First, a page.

When I was in Basic Training for the Army, prayer was on the most important things that I had to help me through it. Every morning and every night, I would kneel up on my top bunk and pray for strength for me and my friends who were struggling in my unit. One night, when I had finished my prayer and was laying down, I felt someone take my wrist. When I looked down, I saw a girl who slept next to me. Her eyes were filled with tears, and her body was shaking. In a quiet and humble voice, she looked up at me and asked me if I would teach her how to pray.
My example was enough that she saw a difference in the way that I was handling situations in the unit. Most of my comrades and sergeants referred to me as being the most motivated person in the unit. My attitude was different from the rest, my behavior and my actions were different than the others. And apparently it was noticeable. I know that I could not have made it through the struggles of the Army without the power of prayer.
Prayer is something that can be engaged in any time of the day, by anyone. But mostly, prayer is conducted before every meal, in the mornings when an individual wakes up and at night before he goes to sleep. Unlike the Lord’s Prayer, which I learned in a private school in Ireland, personal prayer is not something that is constructed and recited line for line. It’s a personal conversation with the Lord, a moment in the day where you can thank the Lord for things in your life that you consider blessings, and ask for help with the things that you can’t handle on your own.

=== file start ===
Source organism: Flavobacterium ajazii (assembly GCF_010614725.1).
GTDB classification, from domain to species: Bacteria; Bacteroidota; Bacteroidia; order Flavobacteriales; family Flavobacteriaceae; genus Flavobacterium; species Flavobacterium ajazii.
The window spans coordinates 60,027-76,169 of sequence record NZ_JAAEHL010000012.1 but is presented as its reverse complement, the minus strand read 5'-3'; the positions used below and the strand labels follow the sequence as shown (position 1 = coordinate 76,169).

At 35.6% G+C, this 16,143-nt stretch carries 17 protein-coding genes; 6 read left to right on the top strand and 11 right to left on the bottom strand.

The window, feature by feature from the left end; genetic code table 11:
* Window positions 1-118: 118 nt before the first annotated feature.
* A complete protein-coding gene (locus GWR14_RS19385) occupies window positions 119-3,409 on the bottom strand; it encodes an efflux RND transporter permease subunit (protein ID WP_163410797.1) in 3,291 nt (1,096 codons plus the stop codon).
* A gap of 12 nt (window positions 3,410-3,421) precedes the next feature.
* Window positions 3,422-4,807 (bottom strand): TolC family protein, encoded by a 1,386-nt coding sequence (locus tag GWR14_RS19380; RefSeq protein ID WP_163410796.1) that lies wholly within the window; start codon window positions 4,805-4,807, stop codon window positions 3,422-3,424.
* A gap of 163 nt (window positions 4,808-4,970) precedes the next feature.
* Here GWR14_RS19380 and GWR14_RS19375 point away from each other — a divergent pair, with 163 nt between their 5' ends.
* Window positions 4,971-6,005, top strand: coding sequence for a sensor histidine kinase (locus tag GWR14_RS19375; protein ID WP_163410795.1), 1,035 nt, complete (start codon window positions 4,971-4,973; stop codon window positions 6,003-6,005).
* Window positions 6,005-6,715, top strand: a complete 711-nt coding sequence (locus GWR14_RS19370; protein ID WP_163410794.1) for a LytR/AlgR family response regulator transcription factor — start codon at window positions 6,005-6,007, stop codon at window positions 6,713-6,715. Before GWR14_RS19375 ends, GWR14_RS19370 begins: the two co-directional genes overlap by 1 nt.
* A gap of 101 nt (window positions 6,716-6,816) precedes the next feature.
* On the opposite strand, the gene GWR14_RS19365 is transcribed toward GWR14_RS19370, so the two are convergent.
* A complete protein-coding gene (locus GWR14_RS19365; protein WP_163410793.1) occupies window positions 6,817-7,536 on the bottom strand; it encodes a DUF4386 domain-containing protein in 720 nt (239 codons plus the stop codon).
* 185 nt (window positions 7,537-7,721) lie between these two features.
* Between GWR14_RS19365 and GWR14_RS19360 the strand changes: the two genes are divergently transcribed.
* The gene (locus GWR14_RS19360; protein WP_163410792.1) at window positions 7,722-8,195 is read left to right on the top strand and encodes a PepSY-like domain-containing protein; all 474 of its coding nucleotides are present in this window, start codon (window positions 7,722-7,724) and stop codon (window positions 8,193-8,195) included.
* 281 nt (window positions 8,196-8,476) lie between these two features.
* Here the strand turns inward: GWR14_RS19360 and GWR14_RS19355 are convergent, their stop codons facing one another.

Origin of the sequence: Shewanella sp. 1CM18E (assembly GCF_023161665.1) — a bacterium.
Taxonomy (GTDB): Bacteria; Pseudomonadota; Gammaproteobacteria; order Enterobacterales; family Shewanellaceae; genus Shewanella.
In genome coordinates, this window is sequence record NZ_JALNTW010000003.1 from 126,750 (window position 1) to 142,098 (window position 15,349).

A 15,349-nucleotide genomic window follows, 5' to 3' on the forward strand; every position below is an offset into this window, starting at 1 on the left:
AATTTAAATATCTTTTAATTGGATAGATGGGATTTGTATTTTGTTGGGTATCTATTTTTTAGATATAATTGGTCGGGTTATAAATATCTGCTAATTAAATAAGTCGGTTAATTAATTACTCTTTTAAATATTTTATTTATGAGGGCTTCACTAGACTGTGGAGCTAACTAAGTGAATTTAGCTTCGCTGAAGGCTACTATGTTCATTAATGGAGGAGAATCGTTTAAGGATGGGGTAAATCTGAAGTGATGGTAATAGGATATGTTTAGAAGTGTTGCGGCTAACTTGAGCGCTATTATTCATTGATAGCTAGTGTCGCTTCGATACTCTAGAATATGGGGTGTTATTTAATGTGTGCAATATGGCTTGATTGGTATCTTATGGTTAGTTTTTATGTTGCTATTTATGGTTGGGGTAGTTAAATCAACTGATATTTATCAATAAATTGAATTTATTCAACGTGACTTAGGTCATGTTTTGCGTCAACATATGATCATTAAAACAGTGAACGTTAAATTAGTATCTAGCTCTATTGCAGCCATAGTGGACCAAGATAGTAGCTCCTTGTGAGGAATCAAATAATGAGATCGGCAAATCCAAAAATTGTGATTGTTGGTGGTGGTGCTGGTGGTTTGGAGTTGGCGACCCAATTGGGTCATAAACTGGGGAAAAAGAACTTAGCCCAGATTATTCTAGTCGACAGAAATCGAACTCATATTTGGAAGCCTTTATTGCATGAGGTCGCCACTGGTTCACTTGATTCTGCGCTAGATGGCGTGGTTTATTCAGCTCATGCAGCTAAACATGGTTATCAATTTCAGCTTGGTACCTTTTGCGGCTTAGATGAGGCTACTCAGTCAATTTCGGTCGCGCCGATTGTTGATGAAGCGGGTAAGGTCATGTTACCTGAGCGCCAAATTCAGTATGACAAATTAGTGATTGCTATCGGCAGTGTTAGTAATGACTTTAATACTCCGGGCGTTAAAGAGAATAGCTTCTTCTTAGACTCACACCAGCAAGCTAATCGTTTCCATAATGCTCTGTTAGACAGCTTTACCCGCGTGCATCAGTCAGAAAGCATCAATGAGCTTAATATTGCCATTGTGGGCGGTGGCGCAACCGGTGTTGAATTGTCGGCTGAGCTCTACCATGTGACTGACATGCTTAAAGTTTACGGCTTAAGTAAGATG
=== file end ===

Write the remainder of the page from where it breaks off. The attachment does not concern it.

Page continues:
“Petitioning in prayer has taught me, again and again, that the vault of heaven with all its blessings is to be opened only by a combination lock. One tumbler falls when there is faith; a second when there is personal righteousness; the third and final tumbler falls only when what is sought is, in God’s judgment—not ours—right for us” (Neal A. Maxwell).
While most prayers are serious and a penitent experience, the ones that are more causal and comfortable attract the Holy Ghost to that individual even stronger. One example that still makes me smile to this day is when I was living with my roommate and best friend. After a long day for both of us, we knelt down and began to pray to the Lord for safety and strength. We could both tell that there was a lot of tension in the room, because of the stress that we were both going through. In the middle of the prayer, that my friend was saying, she inadvertently passed gas. I was unable to help how much I laughed at the whole situation. Tears of laughter, started to stream down my cheeks as my friend smiled and continued with the prayer. In the prayer, she stated “thank you heavenly father, for giving us a chance to smile and to laugh in the mist of all our troubles.”
I will never forget that moment, because I had never been happier when saying a prayer. It showed me, that prayers should not be something that is planned, rehearsed, or done just because you feel obligated to say them. Prayers are meant to strengthen the connection between us and the Lord, and bringing the Holy Ghost closer to our hearts and our minds. There is no wrong way to pray, anyone can pray, anytime and in any place, as long as you speak from your heart and believe that the Lord will hear and answer you.